condensation on windows is laws of physics, 10 mins wiping it up and a few mins with the windows open deals with that. A small amount of mould will probably happen but the Dettol spray sorts that.

BUT water dripping down a wall is either a very old house with a north facing wall, or something else wrong that has not been spotted.

LittleMiss77 Tue 03-Nov-15 17:23:54

We have an extractor in the bathroom which is hooked up to the light - it only stops when the light is turned off

The room with the wet wall - the room is at the front of the house (north east facing) and the problem is where 2 external walls meet, about a 3rd of the way up the wall - the skirting has mould on it and its beginning to appear on the wall. You can see the condensation on the wall. The wall is very cold to the touch.

The house itself is 1930s. From the outside it looks to be in order - no damaged brick work or mortar.

We moved in 2 years ago and the surveys we had picked up no problems.

unlucky83 Tue 03-Nov-15 17:27:53

If you have done all the right things - not drying indoors, opening bathroom window/decent extractor and lids on pans (and I insisted our hob fan vented outside rather than having a recirculating one that just takes the grease out) - get a dehumidifier and a window vacuum.
I use a window vac for the condensation on windows and also for one of my recommendations. Use it on the shower cubicle (or walls and screen if you have a shower over the bath) after every one has finished having a shower. Takes a minute or so and I'm amazed how much water I collect - and if you think about it when it dries it can only go into the atmosphere- to form reduced by 90% after I started doing that and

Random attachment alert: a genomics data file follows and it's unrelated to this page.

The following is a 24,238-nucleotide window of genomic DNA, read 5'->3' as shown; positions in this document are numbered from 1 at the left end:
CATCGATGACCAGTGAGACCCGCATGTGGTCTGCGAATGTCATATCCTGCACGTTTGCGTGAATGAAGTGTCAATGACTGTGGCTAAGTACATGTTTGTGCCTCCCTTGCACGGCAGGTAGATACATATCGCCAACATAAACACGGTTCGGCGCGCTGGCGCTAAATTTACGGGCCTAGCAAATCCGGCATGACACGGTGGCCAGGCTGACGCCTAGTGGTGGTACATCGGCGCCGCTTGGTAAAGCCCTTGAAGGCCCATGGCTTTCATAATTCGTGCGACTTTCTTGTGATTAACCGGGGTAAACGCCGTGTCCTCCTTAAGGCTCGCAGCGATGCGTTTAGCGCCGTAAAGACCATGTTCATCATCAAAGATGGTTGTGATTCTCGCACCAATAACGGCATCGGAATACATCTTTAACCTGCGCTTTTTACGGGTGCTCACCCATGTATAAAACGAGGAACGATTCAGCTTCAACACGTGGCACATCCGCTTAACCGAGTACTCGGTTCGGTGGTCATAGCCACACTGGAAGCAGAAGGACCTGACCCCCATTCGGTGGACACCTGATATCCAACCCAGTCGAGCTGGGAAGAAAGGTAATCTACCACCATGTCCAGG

keeping the bathroom door closed - I used to put DDs (older) in the bath and leave the door open whilst I went into the bedroom to sort out washing etc - or let them shower with the door open. I didn't really realise how much 'steam' was being generated until the excess humidity set the smoke alarm off ...and actually wrecked it...(according to the manufacturers -it was one of the questions they asked me). The door now is kept closed for a good hour after a shower/bath too with the window open.
Also central heating tends to be drying so keep the heating on more (even at a lower temp).
Finally has your house got cavity wall insulation? If it has and it wasn't really suitable for it (it happens) - that wall is exposed to driving rain etc that can cause mould problems with water coming through the wall from outside.

Tarzanlovesgaby Tue 03-Nov-15 17:28:58

as long as it's colder outside than in, opening windows will help reduce humidity inside. even if it's raining.

(simple physics: warm air can hold more moisture than cold air, so you replace warm humid air with colder dry air)

open all windows as far as they go a couple of times a day for 10-20 mins. keep heating.

if you need to dry clothes jndoors do it somewhere with good ventilation where you can shut the door on it.

use kitchen and bathroom ventilators.